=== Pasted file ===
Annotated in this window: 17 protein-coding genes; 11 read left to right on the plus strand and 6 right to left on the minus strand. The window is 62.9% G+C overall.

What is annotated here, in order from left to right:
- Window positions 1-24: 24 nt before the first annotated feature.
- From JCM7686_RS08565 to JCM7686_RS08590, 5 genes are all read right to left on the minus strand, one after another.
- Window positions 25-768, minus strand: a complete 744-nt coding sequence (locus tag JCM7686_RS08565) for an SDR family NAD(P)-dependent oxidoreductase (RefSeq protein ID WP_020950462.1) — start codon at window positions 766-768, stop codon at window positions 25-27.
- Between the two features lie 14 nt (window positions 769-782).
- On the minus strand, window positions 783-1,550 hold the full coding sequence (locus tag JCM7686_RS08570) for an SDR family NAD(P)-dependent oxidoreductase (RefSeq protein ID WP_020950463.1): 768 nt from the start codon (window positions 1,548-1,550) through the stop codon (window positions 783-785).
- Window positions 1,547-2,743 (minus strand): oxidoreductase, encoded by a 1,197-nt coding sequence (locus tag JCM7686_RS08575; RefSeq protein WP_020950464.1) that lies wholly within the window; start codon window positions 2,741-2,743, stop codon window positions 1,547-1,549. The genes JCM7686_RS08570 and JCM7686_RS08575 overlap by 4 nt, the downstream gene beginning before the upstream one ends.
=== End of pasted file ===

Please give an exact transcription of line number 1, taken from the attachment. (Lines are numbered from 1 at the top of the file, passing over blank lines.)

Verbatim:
Annotated in this window: 17 protein-coding genes; 11 read left to right on the plus strand and 6 right to left on the minus strand. The window is 62.9% G+C overall.